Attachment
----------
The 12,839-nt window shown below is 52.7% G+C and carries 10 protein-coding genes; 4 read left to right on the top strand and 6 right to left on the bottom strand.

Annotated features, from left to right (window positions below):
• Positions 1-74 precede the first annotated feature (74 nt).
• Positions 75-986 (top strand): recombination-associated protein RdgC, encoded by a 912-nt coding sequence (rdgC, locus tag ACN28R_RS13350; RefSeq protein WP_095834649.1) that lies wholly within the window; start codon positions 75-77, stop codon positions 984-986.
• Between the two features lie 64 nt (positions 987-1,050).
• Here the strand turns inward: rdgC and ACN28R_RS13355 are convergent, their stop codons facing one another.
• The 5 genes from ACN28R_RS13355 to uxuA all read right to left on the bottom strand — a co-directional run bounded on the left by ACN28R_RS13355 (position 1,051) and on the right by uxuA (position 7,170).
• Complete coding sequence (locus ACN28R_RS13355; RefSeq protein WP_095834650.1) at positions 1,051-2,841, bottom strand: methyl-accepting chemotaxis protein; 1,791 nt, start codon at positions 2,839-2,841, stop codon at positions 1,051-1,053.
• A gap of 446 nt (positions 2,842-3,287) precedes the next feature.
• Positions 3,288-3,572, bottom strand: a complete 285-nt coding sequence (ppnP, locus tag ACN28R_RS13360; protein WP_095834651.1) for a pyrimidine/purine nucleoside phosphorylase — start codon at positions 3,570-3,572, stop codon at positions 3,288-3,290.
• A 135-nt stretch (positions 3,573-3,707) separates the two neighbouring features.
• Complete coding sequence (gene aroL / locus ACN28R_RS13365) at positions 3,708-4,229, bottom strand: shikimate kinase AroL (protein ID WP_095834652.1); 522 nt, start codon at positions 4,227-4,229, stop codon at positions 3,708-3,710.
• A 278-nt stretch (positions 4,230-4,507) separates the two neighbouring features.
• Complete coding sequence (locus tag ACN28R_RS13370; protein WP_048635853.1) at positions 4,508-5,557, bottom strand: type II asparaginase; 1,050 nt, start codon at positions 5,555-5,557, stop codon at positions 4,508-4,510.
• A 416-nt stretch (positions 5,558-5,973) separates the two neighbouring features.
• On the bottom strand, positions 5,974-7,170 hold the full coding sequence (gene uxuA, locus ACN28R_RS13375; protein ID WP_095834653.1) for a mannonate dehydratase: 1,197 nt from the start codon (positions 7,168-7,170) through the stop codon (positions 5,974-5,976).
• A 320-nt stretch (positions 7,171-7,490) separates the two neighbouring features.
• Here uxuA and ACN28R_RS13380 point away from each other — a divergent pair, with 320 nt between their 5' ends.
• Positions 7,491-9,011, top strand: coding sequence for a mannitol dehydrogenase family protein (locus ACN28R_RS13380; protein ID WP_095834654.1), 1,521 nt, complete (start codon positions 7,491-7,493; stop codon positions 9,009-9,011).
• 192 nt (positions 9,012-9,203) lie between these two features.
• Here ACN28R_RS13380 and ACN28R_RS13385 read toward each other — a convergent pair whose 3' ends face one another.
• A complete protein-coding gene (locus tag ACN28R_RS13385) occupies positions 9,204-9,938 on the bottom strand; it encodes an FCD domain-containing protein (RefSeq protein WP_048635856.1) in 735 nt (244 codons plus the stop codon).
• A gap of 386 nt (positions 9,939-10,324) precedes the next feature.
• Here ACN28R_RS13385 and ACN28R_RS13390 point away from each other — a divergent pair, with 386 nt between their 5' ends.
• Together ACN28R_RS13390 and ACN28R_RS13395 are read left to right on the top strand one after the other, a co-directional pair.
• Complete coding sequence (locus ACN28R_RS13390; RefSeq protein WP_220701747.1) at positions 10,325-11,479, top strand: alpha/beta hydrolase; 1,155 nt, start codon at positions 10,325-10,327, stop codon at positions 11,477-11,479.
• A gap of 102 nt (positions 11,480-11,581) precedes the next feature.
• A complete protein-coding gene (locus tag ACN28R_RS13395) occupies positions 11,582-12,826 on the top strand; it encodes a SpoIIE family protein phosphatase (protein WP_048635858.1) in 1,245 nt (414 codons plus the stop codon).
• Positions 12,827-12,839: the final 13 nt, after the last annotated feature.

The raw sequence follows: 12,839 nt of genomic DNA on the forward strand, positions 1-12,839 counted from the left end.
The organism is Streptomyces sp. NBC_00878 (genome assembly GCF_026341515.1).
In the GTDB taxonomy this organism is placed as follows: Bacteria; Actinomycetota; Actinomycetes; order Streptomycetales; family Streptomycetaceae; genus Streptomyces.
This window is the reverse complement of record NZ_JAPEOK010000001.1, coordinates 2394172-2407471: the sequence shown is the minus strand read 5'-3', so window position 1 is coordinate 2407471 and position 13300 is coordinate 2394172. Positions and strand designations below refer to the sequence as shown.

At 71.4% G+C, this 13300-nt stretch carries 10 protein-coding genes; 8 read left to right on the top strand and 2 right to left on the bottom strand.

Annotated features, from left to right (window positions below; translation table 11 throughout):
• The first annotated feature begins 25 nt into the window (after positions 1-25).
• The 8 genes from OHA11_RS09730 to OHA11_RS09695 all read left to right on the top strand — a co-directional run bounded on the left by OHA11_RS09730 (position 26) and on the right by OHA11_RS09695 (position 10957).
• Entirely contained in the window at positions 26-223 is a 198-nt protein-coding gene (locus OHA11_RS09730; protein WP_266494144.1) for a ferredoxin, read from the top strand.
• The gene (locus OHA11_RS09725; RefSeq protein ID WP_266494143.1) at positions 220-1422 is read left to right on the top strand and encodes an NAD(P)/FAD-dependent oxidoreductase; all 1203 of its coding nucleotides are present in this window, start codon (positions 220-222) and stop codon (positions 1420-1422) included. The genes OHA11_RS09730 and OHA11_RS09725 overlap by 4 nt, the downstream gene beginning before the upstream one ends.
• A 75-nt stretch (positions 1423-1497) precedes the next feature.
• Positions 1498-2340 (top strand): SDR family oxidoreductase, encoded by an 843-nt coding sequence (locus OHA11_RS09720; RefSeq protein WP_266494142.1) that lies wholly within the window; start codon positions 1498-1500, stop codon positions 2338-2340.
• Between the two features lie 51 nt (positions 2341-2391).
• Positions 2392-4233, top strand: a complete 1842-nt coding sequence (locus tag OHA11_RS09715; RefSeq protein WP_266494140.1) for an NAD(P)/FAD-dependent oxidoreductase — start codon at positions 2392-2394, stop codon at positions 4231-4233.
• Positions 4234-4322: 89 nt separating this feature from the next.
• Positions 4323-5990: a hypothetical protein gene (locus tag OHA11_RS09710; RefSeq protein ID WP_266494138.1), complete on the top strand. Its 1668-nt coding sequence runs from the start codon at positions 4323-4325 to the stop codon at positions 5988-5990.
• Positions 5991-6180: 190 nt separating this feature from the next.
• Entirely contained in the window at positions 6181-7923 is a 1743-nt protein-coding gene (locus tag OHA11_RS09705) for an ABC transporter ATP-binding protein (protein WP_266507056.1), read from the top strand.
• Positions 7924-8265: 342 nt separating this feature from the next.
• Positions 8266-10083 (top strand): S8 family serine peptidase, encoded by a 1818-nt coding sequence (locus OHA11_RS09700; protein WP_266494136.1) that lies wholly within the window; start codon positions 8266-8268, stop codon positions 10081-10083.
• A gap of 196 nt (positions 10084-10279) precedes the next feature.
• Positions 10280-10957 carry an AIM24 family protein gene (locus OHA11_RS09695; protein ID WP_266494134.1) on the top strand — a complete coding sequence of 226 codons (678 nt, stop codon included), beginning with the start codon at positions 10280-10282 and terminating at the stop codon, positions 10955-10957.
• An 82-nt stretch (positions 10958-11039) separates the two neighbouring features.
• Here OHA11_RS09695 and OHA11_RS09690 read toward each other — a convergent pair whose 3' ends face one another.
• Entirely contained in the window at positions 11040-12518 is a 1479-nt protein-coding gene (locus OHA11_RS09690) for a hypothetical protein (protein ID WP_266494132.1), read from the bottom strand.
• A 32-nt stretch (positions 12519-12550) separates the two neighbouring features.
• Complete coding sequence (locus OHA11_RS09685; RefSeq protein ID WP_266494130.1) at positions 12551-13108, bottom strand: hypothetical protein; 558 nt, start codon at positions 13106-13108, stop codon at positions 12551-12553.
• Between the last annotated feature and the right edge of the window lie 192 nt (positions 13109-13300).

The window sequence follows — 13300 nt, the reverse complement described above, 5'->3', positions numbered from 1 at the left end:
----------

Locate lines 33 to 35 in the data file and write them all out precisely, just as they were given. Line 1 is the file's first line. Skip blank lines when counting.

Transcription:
This window is the reverse complement of record NZ_JAPEOK010000001.1, coordinates 2394172-2407471: the sequence shown is the minus strand read 5'-3', so window position 1 is coordinate 2407471 and position 13300 is coordinate 2394172. Positions and strand designations below refer to the sequence as shown.

At 71.4% G+C, this 13300-nt stretch carries 10 protein-coding genes; 8 read left to right on the top strand and 2 right to left on the bottom strand.

Annotated features, from left to right (window positions below; translation table 11 throughout):